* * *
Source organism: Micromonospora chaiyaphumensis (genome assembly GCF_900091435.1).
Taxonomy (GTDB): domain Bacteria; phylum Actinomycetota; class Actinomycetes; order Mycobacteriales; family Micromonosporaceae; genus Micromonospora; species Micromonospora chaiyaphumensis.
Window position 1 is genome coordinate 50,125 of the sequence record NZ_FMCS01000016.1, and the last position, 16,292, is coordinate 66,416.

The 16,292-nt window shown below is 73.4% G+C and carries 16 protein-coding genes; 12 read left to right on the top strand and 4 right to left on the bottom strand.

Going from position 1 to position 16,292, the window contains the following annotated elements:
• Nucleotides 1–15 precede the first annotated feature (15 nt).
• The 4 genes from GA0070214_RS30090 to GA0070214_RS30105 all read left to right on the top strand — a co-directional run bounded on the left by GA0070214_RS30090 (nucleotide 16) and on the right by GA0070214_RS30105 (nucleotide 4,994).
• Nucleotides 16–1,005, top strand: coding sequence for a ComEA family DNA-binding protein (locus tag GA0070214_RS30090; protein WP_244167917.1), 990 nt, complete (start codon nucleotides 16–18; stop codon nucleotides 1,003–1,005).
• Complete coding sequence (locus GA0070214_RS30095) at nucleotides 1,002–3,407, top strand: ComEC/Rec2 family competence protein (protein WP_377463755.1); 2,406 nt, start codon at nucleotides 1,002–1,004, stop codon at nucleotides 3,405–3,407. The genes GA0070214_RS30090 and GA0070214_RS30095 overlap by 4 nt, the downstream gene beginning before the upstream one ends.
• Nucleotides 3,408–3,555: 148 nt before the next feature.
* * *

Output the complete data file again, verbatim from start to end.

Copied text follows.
Source organism: Micromonospora chaiyaphumensis (genome assembly GCF_900091435.1).
Taxonomy (GTDB): domain Bacteria; phylum Actinomycetota; class Actinomycetes; order Mycobacteriales; family Micromonosporaceae; genus Micromonospora; species Micromonospora chaiyaphumensis.
Window position 1 is genome coordinate 50,125 of the sequence record NZ_FMCS01000016.1, and the last position, 16,292, is coordinate 66,416.

The 16,292-nt window shown below is 73.4% G+C and carries 16 protein-coding genes; 12 read left to right on the top strand and 4 right to left on the bottom strand.

Going from position 1 to position 16,292, the window contains the following annotated elements:
• Nucleotides 1–15 precede the first annotated feature (15 nt).
• The 4 genes from GA0070214_RS30090 to GA0070214_RS30105 all read left to right on the top strand — a co-directional run bounded on the left by GA0070214_RS30090 (nucleotide 16) and on the right by GA0070214_RS30105 (nucleotide 4,994).
• Nucleotides 16–1,005, top strand: coding sequence for a ComEA family DNA-binding protein (locus tag GA0070214_RS30090; protein WP_244167917.1), 990 nt, complete (start codon nucleotides 16–18; stop codon nucleotides 1,003–1,005).
• Complete coding sequence (locus GA0070214_RS30095) at nucleotides 1,002–3,407, top strand: ComEC/Rec2 family competence protein (protein WP_377463755.1); 2,406 nt, start codon at nucleotides 1,002–1,004, stop codon at nucleotides 3,405–3,407. The genes GA0070214_RS30090 and GA0070214_RS30095 overlap by 4 nt, the downstream gene beginning before the upstream one ends.
• Nucleotides 3,408–3,555: 148 nt before the next feature.